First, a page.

You mention “the green movement.” Do you see a strong relationship between landscape and design?
The word “sustainable” implies usefulness over a long period of time. When the green movement grabbed hold there was little talk of longevity, when in fact that is the greatest pay-off. The current market-driven economy builds a depreciating asset with a life span of 20-25 years, at which point it becomes too costly to maintain and cheaper to build anew. The dark side of this is the wasteful use of materials, while cheap buildings continue to clutter our landscape. What will the Gallatin Valley look like in 200 years?
The green movement has been with us for many years: one need only look to the pueblo dwellings of the southwest and the efficient center chimney cape to see that we have long struggled with energy concerns. However, green energy applications are being codified and measured with too little benefit, because they are laden with paper work and costs that the average citizen cannot afford. To incentivize energy conservation, it needs to be made accessible.
So, is this simply a result of a fiercely market-driven economy, or due more to the advent of technology and reliance on CAD (computer-aided design) and excessive specialization? Is architecture dying as an art form?
Like medicine and law, architecture has become overburdened with licensing requirements, insurance regulations, and international building codes, as well as local ordinances. Changing the color of your front door can be a crime in some developments. Creativity suffers in the face of unnecessary regulation, and the artist/architect has been moved to the back of the bus. I hope that the digital age will spawn another movement and we might see the arts merge again to rebuild our deteriorating environment.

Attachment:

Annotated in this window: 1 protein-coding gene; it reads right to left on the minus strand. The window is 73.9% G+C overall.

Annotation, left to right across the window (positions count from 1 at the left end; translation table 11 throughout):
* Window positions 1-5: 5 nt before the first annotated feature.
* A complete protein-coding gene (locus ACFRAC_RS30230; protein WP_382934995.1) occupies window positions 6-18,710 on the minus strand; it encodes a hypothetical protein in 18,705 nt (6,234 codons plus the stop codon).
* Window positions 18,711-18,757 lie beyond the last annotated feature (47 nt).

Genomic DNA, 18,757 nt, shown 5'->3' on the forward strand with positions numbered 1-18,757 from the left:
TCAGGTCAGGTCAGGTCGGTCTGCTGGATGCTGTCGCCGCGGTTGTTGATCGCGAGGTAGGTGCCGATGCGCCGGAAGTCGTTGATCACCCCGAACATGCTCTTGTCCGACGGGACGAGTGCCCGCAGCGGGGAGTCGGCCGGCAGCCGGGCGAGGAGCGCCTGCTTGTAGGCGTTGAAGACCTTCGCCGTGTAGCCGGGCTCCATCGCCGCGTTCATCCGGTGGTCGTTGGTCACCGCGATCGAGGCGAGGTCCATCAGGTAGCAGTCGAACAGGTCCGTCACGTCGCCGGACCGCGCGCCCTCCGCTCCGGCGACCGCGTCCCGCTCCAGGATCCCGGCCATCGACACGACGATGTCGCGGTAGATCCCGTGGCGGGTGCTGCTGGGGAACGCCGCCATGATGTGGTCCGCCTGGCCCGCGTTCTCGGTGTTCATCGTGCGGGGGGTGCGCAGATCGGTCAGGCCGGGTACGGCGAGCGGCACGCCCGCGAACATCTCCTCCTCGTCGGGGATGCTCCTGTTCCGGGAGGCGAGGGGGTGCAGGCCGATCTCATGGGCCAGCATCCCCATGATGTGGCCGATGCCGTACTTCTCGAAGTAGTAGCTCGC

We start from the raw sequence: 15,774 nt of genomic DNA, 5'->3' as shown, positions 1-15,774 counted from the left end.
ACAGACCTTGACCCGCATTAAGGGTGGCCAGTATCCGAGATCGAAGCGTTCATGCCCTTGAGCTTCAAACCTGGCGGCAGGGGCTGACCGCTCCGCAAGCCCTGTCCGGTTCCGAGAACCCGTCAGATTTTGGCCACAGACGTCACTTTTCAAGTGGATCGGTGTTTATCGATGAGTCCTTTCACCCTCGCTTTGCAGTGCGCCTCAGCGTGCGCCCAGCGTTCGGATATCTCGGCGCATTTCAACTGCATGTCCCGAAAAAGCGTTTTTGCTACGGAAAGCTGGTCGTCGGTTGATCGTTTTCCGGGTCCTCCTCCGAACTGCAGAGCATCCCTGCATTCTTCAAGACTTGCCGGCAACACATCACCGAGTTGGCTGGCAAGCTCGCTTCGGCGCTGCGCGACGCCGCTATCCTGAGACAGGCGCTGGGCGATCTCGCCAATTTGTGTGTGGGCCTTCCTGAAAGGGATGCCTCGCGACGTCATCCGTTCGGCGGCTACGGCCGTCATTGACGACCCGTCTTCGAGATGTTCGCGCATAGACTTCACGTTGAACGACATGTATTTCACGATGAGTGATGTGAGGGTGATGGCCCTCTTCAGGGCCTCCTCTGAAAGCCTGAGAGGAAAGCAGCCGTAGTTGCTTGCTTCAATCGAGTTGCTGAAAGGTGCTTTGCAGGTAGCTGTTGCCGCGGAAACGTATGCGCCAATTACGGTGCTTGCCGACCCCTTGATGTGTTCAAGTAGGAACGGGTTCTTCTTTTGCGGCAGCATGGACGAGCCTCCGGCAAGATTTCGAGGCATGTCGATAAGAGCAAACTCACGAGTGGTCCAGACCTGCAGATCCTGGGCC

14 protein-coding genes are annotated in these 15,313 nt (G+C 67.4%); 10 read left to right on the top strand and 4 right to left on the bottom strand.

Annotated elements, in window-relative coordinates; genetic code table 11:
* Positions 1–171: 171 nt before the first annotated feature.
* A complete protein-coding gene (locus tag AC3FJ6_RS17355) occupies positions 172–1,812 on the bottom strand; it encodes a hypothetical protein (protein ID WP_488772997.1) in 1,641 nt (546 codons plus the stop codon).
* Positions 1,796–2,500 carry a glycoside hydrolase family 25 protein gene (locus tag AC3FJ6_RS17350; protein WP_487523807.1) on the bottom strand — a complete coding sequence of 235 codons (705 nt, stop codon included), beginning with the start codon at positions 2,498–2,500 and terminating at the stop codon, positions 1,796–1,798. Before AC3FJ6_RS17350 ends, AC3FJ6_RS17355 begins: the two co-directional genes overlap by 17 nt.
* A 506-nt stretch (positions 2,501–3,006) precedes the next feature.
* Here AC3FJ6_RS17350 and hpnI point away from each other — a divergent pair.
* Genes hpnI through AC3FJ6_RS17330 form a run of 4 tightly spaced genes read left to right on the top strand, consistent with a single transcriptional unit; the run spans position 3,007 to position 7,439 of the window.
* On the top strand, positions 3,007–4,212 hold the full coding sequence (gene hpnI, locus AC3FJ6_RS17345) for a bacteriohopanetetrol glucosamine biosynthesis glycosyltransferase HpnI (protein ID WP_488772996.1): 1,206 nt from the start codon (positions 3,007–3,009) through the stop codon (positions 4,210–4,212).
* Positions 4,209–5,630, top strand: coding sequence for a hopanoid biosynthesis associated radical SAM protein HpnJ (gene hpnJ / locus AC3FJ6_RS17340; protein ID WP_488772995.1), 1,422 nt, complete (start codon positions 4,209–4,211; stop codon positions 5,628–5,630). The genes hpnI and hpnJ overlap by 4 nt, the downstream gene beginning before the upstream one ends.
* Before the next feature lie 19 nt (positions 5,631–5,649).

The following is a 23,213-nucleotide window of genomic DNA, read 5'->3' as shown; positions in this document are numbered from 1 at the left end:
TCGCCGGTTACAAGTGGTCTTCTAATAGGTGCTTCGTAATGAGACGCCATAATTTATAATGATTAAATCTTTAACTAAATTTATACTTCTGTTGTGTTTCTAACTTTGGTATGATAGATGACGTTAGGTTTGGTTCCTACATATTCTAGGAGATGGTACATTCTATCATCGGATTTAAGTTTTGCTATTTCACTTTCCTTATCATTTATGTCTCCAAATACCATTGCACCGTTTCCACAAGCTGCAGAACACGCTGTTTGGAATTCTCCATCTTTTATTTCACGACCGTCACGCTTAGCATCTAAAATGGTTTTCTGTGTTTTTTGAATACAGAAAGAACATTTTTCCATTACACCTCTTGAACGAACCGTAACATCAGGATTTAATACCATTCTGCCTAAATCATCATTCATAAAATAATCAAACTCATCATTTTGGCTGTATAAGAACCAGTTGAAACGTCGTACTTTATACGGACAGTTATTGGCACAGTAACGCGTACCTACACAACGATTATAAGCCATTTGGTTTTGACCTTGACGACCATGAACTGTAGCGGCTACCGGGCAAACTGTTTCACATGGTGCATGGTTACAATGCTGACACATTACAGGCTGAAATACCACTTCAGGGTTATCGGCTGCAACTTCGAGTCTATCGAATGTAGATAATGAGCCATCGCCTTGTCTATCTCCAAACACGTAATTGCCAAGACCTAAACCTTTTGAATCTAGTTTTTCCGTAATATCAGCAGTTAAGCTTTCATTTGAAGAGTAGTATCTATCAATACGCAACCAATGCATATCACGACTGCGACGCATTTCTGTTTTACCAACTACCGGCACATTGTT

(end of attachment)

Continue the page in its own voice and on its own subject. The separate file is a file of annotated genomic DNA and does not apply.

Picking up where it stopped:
You cite The Architecture of Happiness as an influence on your work and your perception of architecture. Could you elaborate?
There are a few timeless architectural books such as Design with Nature by Ian McHarg, Poetics of Space by Gaston Bachelard and Learning from Las Vegas by Robert Venturi. I also like Alain d’Botton’s, The Architecture of Happiness, because it takes a humorous look at architecture, which is generally far too self possessed and serious. It is also an insightful critique of why architecture is important to us. I agree with d’Botton’s theory that the architect’s task is to inspire a joyful environment. Certain resonant forms, textures, planning ideas resonate with us as time tested and pleasing forms of shelter; they are born out of the mind of the generalist, who understands art, the natural world, structure, color, ergonomics, etc. The generalist begins with what is possible, absorbing and translating the vision into a sustainable form of art.
Who are the great generalists and what makes them so?
Tadao Ando, Frank Gehry, Luis Barragan, Renzo Piano, Adolf Loos, Renne’ Mackintosh, the Greene Brothers and Bernard Maybeck.
Architecture should be the blending of art and the science of construction. A true generalist admits the critical tension between the art of architecture and the driving commercial forces making architecture, but prefers to celebrate the art of architecture. The simplicity of Tadao Ando’s Chapel in Japan and its stark, unadorned form is the where the poetry lies. Another example, Gehry’s Art Center in Bilbao, Spain, is a series of curious waves of polished metal, contrasted with the ancient city’s original architecture. Both buildings can inspire profound introspection.